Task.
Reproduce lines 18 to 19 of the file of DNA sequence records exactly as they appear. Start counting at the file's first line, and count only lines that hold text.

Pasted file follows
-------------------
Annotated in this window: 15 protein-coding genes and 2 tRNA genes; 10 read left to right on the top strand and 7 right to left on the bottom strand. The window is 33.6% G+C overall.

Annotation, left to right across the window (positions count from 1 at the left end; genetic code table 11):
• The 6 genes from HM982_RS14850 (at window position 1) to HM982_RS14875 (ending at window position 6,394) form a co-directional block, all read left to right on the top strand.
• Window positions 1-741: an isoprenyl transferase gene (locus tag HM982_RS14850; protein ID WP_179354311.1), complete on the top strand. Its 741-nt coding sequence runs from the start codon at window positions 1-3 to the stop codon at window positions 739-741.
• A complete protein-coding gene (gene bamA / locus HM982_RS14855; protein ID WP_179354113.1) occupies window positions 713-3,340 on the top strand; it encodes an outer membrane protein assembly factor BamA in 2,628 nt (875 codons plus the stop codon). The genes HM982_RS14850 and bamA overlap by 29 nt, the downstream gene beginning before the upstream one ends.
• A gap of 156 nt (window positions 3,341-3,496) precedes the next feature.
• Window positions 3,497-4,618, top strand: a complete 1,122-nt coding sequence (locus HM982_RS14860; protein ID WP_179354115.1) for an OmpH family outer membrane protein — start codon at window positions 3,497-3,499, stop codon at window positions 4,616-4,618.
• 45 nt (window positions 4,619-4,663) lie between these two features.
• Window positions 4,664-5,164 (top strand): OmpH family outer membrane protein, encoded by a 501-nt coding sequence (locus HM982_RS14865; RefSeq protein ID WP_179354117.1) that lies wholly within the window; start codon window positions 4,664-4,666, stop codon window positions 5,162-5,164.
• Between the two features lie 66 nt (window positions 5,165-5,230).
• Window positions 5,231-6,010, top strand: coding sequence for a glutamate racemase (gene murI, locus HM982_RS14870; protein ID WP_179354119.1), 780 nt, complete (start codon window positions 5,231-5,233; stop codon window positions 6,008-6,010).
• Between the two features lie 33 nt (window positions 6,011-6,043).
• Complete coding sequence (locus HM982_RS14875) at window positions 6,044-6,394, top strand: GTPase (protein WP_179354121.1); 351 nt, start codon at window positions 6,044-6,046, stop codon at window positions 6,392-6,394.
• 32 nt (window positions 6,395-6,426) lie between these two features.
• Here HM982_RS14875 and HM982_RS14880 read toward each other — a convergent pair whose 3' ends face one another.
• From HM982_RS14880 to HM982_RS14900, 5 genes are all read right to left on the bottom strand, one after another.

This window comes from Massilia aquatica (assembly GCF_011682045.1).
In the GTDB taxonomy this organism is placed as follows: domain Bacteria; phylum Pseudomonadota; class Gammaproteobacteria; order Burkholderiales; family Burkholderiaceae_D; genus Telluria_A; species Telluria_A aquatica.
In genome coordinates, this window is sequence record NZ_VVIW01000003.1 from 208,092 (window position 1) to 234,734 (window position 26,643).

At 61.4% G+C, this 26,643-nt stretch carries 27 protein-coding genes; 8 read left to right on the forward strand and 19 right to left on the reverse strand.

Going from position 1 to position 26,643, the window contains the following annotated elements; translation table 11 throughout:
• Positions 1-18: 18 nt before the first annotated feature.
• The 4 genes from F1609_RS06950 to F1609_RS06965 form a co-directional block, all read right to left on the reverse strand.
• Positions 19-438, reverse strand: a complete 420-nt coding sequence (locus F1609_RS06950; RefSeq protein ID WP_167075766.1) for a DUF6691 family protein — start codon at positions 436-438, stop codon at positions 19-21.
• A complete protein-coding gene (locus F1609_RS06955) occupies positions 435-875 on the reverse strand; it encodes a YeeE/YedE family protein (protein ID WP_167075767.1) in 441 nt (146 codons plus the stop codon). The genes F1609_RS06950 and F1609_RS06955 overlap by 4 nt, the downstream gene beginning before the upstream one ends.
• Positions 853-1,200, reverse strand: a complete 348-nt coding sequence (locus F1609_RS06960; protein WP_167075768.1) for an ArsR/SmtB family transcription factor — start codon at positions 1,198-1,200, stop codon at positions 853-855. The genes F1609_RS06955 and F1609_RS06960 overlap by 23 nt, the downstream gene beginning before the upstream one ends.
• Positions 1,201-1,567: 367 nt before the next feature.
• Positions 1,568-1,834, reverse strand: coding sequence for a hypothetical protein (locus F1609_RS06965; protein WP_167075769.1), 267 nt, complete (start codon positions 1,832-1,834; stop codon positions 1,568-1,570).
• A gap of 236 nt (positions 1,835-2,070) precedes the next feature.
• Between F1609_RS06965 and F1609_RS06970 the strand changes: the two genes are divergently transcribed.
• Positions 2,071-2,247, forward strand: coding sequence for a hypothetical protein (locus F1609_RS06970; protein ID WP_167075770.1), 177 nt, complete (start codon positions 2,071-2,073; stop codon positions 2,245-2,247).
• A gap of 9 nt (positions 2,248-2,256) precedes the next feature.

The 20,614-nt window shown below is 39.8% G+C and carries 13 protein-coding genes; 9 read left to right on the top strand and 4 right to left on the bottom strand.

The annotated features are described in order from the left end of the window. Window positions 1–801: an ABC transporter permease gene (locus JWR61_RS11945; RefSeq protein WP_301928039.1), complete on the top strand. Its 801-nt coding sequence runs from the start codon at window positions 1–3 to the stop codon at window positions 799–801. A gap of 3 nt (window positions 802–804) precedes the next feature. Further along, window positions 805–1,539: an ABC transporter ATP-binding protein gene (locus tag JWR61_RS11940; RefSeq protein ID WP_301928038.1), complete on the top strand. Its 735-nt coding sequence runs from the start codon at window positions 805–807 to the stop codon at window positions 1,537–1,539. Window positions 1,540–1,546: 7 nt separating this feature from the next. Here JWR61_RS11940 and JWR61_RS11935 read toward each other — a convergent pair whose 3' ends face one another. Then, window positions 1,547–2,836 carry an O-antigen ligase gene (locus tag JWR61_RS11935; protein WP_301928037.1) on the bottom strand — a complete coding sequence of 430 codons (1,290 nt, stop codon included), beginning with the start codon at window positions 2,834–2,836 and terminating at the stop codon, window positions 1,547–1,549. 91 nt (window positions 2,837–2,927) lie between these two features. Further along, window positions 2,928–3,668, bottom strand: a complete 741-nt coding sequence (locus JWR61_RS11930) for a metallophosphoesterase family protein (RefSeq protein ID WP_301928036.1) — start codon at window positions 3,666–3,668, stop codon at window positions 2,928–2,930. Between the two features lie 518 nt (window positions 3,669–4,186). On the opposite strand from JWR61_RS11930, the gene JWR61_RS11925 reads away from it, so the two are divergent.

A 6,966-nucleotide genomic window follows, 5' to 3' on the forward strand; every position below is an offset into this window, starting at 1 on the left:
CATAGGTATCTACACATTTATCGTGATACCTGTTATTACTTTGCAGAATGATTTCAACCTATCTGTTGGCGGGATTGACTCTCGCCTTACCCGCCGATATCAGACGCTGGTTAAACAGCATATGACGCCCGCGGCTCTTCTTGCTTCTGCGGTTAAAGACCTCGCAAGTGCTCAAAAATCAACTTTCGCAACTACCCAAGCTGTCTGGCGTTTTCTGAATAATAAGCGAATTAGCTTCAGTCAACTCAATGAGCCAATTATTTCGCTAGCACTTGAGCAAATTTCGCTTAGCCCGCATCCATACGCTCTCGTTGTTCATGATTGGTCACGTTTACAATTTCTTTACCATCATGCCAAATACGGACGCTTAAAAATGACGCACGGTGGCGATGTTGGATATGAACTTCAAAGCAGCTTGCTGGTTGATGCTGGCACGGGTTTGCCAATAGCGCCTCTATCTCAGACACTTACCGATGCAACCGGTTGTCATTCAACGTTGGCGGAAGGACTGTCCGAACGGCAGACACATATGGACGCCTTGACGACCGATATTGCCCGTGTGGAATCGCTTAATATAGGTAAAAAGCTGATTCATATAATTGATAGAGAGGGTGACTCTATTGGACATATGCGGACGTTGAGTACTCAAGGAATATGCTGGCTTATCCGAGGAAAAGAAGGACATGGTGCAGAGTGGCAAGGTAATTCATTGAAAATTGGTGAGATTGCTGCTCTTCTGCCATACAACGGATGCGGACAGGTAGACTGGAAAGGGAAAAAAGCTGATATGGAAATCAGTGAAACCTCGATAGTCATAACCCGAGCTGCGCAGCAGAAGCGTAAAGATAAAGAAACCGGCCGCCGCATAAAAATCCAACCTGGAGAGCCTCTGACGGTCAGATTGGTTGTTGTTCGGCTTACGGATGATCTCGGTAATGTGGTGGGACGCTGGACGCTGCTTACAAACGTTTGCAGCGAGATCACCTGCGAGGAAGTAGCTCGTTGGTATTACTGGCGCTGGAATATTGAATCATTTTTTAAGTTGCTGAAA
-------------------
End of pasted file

In the GTDB taxonomy this organism is placed as follows: domain Bacteria; phylum Pseudomonadota; class Gammaproteobacteria; order Burkholderiales; family Burkholderiaceae_D; genus Telluria_A; species Telluria_A aquatica.
In genome coordinates, this window is sequence record NZ_VVIW01000003.1 from 208,092 (window position 1) to 234,734 (window position 26,643).